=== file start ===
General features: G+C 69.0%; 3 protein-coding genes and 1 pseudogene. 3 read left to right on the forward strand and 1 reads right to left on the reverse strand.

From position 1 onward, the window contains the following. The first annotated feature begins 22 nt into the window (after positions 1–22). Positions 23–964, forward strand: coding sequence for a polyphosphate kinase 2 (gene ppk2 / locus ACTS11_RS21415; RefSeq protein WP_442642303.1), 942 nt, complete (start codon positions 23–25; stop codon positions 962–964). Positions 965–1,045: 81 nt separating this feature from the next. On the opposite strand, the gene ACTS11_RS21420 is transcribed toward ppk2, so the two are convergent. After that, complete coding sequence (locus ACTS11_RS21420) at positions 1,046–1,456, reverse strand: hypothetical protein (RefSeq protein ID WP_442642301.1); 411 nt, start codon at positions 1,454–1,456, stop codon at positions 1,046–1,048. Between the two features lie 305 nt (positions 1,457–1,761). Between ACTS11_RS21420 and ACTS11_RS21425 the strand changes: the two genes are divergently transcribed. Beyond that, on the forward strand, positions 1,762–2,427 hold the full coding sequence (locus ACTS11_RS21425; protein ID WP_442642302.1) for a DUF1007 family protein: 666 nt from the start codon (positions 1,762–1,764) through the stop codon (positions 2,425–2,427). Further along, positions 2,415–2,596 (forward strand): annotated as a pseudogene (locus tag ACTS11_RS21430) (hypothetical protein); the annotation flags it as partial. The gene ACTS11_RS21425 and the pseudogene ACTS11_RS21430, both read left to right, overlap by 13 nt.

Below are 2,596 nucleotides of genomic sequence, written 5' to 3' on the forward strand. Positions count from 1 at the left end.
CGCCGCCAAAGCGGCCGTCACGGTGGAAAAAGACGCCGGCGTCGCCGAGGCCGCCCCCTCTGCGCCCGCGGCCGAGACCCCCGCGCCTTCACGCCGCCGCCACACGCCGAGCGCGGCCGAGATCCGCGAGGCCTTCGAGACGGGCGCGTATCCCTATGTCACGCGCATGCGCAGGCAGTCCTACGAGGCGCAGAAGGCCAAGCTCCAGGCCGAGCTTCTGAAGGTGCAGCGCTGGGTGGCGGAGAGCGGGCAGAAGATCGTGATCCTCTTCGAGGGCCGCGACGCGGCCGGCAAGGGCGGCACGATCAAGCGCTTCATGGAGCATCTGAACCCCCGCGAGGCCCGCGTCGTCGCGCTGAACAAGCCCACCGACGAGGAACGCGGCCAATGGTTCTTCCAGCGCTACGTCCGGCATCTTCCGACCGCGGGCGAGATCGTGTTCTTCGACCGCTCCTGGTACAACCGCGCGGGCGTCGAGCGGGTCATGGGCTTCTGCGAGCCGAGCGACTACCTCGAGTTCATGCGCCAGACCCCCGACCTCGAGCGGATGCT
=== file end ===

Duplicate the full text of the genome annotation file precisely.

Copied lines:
General features: G+C 69.0%; 3 protein-coding genes and 1 pseudogene. 3 read left to right on the forward strand and 1 reads right to left on the reverse strand.

From position 1 onward, the window contains the following. The first annotated feature begins 22 nt into the window (after positions 1–22). Positions 23–964, forward strand: coding sequence for a polyphosphate kinase 2 (gene ppk2 / locus ACTS11_RS21415; RefSeq protein WP_442642303.1), 942 nt, complete (start codon positions 23–25; stop codon positions 962–964). Positions 965–1,045: 81 nt separating this feature from the next. On the opposite strand, the gene ACTS11_RS21420 is transcribed toward ppk2, so the two are convergent. After that, complete coding sequence (locus ACTS11_RS21420) at positions 1,046–1,456, reverse strand: hypothetical protein (RefSeq protein ID WP_442642301.1); 411 nt, start codon at positions 1,454–1,456, stop codon at positions 1,046–1,048. Between the two features lie 305 nt (positions 1,457–1,761). Between ACTS11_RS21420 and ACTS11_RS21425 the strand changes: the two genes are divergently transcribed. Beyond that, on the forward strand, positions 1,762–2,427 hold the full coding sequence (locus ACTS11_RS21425; protein ID WP_442642302.1) for a DUF1007 family protein: 666 nt from the start codon (positions 1,762–1,764) through the stop codon (positions 2,425–2,427). Further along, positions 2,415–2,596 (forward strand): annotated as a pseudogene (locus tag ACTS11_RS21430) (hypothetical protein); the annotation flags it as partial. The gene ACTS11_RS21425 and the pseudogene ACTS11_RS21430, both read left to right, overlap by 13 nt.

Below are 2,596 nucleotides of genomic sequence, written 5' to 3' on the forward strand. Positions count from 1 at the left end.
CGCCGCCAAAGCGGCCGTCACGGTGGAAAAAGACGCCGGCGTCGCCGAGGCCGCCCCCTCTGCGCCCGCGGCCGAGACCCCCGCGCCTTCACGCCGCCGCCACACGCCGAGCGCGGCCGAGATCCGCGAGGCCTTCGAGACGGGCGCGTATCCCTATGTCACGCGCATGCGCAGGCAGTCCTACGAGGCGCAGAAGGCCAAGCTCCAGGCCGAGCTTCTGAAGGTGCAGCGCTGGGTGGCGGAGAGCGGGCAGAAGATCGTGATCCTCTTCGAGGGCCGCGACGCGGCCGGCAAGGGCGGCACGATCAAGCGCTTCATGGAGCATCTGAACCCCCGCGAGGCCCGCGTCGTCGCGCTGAACAAGCCCACCGACGAGGAACGCGGCCAATGGTTCTTCCAGCGCTACGTCCGGCATCTTCCGACCGCGGGCGAGATCGTGTTCTTCGACCGCTCCTGGTACAACCGCGCGGGCGTCGAGCGGGTCATGGGCTTCTGCGAGCCGAGCGACTACCTCGAGTTCATGCGCCAGACCCCCGACCTCGAGCGGATGCT